Former Bloomberg correspondent deported
Former correspondent of Bloomberg, William Davison, who has been reporting from Addis Ababa, said on Wednesday that he was forcefully expelled from Ethiopia by immigration officials while he was seeking a working license to pursue his journalism role for another British media outlet.
Davison has been working here in Addis Ababa since 2010 as a correspondent for the New York City-based media outlet, Bloomberg, before his contract was terminated in early 2017. Since then he said that he applied for media accreditation from the Government Communication Affairs Office (GCAO) to enable him to write for the London Based The Guardian's Global Development section.
In a statement he first posted on his Facebook timeline on Wednesday, Davison said that immigration officials came to his home on Tuesday and kept him in detention for the whole day before he was deported to his country the same night.
“That marked the end of a tortuous 7-month period during which the government has failed to grant me accreditation to report for The Guardian's Global Development section. In that time, I have maintained a self-interested silence about an unsatisfactory process, but I am now keen to get it out in the open,” Davison said in statement posted on Facebook.
He further indicated that his application for the residence Correspondence role was rejected a month ago “just a vague declaration that it was a ‘decision of the government’".
According to his statement, he had left the country again on February 3, as his Journalist Visa was expiring and re-entered on a Tourist Visa on February 13, “with the intention of holding meetings to try and sort out the situation or at least to understand why my application had been rejected”.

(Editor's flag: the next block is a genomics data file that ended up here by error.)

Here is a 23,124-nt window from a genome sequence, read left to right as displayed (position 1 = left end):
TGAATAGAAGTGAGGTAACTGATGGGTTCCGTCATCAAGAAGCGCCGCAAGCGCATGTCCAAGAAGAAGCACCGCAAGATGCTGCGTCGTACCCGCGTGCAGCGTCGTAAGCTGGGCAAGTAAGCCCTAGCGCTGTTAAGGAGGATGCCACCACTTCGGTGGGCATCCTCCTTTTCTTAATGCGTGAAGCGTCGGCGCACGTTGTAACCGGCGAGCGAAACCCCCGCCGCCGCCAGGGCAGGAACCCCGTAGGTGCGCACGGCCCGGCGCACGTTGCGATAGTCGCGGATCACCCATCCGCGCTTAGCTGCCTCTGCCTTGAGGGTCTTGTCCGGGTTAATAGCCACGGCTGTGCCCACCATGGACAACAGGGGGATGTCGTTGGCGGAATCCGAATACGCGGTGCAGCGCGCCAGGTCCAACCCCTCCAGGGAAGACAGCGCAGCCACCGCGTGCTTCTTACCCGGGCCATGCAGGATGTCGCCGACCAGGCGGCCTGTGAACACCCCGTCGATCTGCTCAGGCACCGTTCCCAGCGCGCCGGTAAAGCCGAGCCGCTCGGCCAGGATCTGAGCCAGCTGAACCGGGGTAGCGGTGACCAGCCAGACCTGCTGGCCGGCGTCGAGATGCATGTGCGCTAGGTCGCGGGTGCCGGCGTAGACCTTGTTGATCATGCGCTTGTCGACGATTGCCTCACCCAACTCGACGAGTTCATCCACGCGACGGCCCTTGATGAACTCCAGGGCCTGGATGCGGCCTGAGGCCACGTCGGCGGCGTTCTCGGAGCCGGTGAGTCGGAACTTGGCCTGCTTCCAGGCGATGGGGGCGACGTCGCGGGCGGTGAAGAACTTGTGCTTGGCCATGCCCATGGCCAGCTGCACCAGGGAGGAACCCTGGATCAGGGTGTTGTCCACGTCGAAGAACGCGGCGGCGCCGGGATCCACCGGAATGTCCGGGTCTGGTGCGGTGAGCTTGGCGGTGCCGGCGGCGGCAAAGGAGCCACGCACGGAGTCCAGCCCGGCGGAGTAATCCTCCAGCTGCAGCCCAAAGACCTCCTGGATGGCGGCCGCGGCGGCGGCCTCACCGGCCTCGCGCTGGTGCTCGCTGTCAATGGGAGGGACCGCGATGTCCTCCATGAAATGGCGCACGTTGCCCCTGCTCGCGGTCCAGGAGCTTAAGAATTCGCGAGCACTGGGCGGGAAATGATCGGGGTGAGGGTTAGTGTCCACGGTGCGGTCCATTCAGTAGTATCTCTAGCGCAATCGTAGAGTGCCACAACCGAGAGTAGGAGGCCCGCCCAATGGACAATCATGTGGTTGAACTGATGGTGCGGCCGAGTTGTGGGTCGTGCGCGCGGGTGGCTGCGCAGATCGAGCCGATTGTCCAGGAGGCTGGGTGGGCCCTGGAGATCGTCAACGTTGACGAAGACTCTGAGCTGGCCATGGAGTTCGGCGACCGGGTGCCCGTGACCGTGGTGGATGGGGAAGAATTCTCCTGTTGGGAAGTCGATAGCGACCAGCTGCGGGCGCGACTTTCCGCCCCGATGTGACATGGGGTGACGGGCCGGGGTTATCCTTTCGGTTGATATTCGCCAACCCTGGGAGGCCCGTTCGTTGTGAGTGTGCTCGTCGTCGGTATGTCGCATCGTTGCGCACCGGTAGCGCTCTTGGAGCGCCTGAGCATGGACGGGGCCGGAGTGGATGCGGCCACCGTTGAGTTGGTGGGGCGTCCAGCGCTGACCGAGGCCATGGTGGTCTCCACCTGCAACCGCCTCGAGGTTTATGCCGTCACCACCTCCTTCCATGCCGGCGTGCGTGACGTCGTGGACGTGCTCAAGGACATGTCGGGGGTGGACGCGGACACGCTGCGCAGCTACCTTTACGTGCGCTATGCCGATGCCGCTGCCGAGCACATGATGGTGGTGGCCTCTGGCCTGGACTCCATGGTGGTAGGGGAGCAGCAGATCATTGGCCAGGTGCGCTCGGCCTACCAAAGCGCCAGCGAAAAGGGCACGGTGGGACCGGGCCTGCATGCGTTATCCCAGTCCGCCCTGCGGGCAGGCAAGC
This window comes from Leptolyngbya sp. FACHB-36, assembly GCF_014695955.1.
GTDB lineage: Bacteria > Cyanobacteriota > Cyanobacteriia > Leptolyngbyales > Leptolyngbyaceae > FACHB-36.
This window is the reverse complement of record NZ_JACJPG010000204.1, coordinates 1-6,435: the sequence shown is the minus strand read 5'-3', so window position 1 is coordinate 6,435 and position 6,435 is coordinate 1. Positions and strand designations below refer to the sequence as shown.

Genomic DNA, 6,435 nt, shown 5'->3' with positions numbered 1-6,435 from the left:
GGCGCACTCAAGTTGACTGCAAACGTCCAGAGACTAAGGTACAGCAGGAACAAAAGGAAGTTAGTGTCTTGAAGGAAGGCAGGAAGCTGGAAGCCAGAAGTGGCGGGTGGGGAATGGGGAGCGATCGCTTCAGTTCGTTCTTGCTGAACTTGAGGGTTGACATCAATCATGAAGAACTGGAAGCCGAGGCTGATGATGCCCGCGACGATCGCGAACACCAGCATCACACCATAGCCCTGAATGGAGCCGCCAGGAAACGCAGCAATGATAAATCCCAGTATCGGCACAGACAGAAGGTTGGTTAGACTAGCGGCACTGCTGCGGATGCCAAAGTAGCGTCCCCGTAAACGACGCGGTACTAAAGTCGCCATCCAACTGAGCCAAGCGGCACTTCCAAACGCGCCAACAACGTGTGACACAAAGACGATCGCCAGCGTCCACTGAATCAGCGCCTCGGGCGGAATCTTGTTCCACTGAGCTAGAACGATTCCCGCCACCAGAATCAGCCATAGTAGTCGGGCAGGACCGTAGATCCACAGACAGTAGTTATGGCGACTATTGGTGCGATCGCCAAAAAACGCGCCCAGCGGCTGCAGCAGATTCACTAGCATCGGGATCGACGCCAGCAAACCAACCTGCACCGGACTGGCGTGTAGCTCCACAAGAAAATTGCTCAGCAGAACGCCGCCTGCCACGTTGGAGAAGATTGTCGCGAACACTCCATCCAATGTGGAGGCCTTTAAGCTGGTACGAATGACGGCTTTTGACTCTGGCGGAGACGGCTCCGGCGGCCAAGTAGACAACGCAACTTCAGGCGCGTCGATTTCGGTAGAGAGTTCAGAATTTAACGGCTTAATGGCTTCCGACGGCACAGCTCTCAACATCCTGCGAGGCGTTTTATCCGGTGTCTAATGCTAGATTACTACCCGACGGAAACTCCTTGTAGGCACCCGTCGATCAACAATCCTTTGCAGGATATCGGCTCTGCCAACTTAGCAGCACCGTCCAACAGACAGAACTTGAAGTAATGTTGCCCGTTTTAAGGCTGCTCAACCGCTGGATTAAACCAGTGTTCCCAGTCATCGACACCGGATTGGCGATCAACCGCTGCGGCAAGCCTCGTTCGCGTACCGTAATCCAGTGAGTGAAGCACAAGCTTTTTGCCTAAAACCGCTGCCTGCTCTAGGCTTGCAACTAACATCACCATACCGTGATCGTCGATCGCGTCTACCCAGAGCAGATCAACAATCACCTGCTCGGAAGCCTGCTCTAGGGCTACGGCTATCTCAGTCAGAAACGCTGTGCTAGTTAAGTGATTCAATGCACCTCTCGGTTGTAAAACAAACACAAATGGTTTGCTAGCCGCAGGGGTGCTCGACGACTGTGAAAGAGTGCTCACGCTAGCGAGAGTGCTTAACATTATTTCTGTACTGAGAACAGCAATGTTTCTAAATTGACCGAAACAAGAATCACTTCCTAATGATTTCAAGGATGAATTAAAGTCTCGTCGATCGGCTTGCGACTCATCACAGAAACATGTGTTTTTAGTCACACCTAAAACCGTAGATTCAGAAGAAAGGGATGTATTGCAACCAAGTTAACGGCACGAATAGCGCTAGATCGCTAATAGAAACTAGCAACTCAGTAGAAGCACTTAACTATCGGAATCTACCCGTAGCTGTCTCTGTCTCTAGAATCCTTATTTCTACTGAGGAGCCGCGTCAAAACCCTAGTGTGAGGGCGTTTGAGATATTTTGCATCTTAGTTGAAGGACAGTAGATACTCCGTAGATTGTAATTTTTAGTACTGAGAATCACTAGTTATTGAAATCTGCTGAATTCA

“What my treatment demonstrates once again is a lack of appreciation of professional journalism and a failure of various government institutions and officials to follow established procedure in anything like a transparent manner. As such, these are issues that are relevant not only to all journalists in Ethiopia, but for anybody interacting with the authorities, and indeed all Ethiopians,” he added.
Having underlined that he was not given a specific reason for his deportation, he said “however, I have been on a Tourist Visa since Feb. 13, and an immigration official declared that I was not a tourist”.
Davison is not the first foreign journalist to be deported by the authorities. In 2006, with a decision of the then Minister of Information, Bereket Simon, a correspondent from AP (Associated Press), Anthony Michell, was expelled from the country within 24 hours. After his deportation he left for Kenya but he died in 2007 due to a plane crash in Southern Cameroon – a Kenyan Air (KQ) that had been bound to Nairobi.
Similarly, Al Jazeera reporter, Mohammed Ado had also been deported. Other five journalists had been expelled since 2006.
Repeated attempts by The Reporter to get information from the GCAO regarding the matter was not successful until press time.